Growing up in what seems like a parallel universe, we learned to have almost a reverence for the men chosen to guide this great nation. Today we pay homage to our Presidents. The names of Washington and Lincoln were honored for being the Father of our country and ending slavery to reunite the country, respectively. Cities, streets, schools, and monuments carried the names of Jefferson, Adams, Roosevelt, and even Carter. We had two days each February to celebrate our first and sixteenth commander-in-chief, and I remember seeing paper silhouettes of these pillars of our history adorning the windows of elementary schools. Unfortunately, the memories of these men are being erased, but not today. This week’s Sunday Spotlight remembers why these men need to be a permanent fixture in our history. And why we still need President’s Day.
There has only been one man who ever walked this earth without sin and faults. Every man chosen by the people to lead our country had flaws, but most did far more good in moving our country forward. One of today’s generation’s most significant issues with our forefathers and early Presidents is slavery. The use of slaves, of any race or bloodline, was something our country took from their history in Europe. It was in the 16th century that Europe began using men and women from Africa to replace almost all other ethnicities and religious enslaved groups in Europe.
In 1834, The Abolition Act abolished slavery throughout the British Empire, including British colonies in North America. The bill emancipated enslaved people in all British colonies and appropriated nearly $100 million in today’s money to compensate enslavers for their losses. Reparations were not allocated for those freed. President Abraham Lincoln issued the Emancipation Proclamation on January 1, 1863, as the nation approached its third year of bloody civil war. The Progressive Movement of today wants more.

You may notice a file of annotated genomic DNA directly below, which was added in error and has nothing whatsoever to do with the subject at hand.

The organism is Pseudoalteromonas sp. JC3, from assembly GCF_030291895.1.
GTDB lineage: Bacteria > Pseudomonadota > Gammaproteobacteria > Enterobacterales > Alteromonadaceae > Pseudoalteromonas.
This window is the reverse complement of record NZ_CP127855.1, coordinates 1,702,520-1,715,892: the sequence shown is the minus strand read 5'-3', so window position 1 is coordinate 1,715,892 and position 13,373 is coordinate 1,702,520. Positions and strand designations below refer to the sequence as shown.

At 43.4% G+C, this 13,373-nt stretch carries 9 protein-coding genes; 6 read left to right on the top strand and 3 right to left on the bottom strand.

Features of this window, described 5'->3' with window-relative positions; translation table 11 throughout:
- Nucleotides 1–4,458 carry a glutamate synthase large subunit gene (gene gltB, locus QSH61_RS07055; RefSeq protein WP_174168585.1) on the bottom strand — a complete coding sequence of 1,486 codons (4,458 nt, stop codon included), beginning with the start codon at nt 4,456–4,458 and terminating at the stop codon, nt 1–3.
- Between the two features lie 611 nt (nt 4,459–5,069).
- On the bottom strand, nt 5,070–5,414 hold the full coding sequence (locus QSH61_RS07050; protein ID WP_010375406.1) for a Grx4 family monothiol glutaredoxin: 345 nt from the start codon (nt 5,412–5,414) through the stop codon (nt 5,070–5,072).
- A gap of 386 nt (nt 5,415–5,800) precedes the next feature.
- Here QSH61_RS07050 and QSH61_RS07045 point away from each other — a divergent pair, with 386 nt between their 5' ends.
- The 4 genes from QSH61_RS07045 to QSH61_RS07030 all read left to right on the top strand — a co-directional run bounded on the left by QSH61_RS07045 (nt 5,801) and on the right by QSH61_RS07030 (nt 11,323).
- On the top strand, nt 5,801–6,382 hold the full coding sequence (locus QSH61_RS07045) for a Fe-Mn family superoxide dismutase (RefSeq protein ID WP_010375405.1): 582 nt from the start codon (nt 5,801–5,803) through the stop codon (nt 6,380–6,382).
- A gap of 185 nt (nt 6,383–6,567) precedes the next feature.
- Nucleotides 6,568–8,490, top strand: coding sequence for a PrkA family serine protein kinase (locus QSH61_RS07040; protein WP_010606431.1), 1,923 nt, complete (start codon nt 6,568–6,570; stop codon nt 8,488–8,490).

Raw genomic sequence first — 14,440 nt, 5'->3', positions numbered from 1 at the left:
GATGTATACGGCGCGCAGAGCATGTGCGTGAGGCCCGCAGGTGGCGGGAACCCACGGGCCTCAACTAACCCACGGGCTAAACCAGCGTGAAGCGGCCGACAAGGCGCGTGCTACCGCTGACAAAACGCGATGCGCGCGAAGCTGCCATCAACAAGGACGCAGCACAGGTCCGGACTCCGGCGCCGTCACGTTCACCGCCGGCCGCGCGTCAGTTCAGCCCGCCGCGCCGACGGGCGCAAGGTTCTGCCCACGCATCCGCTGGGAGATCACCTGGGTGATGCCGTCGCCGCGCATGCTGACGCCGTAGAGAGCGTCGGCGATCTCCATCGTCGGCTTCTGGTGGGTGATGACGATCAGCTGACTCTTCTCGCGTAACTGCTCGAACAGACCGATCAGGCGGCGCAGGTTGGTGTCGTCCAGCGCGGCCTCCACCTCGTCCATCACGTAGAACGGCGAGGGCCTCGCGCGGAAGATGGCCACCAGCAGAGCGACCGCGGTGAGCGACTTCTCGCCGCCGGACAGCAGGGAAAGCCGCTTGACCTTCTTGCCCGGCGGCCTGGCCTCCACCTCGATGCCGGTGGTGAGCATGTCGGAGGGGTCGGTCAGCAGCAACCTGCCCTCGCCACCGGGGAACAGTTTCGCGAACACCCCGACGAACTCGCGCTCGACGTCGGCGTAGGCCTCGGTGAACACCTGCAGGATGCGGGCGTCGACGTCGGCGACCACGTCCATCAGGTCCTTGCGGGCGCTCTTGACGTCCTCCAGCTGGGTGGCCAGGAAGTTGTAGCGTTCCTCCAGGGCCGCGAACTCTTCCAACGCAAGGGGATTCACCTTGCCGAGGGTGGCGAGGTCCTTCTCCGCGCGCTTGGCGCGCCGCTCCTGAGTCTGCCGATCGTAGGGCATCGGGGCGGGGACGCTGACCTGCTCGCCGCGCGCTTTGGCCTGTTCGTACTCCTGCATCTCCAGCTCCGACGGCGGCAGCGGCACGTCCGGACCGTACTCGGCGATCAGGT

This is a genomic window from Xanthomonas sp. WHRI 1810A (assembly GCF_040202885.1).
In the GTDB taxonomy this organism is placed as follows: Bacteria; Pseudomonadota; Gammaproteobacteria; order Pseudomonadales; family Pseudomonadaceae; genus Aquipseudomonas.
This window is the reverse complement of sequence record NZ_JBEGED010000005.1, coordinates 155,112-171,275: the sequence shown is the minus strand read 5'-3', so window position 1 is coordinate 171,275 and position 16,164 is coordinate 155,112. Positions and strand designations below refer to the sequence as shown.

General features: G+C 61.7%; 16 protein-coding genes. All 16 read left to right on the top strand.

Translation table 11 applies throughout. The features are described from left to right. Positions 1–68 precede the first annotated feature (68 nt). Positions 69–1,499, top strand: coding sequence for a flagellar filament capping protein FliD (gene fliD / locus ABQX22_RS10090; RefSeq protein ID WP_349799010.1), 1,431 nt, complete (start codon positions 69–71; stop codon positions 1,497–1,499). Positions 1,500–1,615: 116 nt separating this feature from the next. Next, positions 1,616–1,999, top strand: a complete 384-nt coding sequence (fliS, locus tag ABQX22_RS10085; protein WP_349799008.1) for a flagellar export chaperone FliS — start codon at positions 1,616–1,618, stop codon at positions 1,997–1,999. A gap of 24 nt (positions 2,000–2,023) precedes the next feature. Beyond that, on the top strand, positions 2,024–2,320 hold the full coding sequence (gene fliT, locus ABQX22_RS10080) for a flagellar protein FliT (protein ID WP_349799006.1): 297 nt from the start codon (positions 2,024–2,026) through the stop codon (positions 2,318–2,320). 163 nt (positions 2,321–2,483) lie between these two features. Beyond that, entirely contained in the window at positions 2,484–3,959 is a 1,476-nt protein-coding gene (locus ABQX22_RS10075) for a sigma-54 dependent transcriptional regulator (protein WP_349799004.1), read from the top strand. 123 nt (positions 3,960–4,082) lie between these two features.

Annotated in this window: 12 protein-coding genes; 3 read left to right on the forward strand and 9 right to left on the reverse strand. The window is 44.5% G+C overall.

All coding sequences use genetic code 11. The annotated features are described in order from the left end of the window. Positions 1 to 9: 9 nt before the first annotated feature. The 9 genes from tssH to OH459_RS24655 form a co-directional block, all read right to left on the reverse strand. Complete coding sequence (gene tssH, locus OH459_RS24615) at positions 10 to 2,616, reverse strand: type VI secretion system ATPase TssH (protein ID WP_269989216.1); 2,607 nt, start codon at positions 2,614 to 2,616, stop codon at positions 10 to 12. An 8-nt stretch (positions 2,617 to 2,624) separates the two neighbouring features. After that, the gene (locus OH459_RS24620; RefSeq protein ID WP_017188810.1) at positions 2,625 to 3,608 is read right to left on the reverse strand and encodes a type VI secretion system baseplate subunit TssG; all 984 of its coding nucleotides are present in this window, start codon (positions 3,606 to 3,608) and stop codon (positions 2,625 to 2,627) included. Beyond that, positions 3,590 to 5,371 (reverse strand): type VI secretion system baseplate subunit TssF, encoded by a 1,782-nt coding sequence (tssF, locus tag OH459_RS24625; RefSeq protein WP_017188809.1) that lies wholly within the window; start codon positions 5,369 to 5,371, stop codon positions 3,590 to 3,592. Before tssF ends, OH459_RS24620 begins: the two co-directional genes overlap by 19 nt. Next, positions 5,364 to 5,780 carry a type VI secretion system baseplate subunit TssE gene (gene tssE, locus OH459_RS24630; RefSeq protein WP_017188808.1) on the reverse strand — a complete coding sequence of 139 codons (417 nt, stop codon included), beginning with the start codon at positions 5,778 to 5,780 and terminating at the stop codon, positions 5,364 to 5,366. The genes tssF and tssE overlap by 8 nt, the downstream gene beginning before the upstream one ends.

History tells us of great Presidents like Roosevelt, Kennedy, and Reagan, but it also points to some who lacked the abilities needed to lead us. They do not need to be named here, but every President’s name has been memorialized, until now.
The Heritage Foundation conducted a study that produced concerning results. Between 1986 and 2022, nearly 1,200 public schools removed the name of a past President in favor of a more generic moniker. Mind you, the number sounds large, but it is a small percentage of the 98,000 public schools in America. Any portion is too significant when looking at a movement to erase our great history.
Though flawed, the United States of America has done more for this world in our short history than any country. We have only had forty-six Presidents, and regardless of their party affiliation, they have all tried to make the country a better place for Americans. For that, they deserve our respect and celebration. They also deserve to have their stories told, not erased. On this President’s Day, I would love to see our Department of Education give a renewed push to promoting Civics in our schools. An immigrant preparing to pledge allegiance to our flag and country knows more about the civics of America than most high school students, and that needs to change.
I pray this anti-American thinking will pass or be defeated, and we can return to Americans giving thanks to God for the joy of living in the greatest experiment in history and to the men chosen to lead us along the way. Let’s unite tomorrow and give thanks to these forty-six great patriots, our Presidents.
Content syndicated from ConservatriveViewFromNH.com with permission
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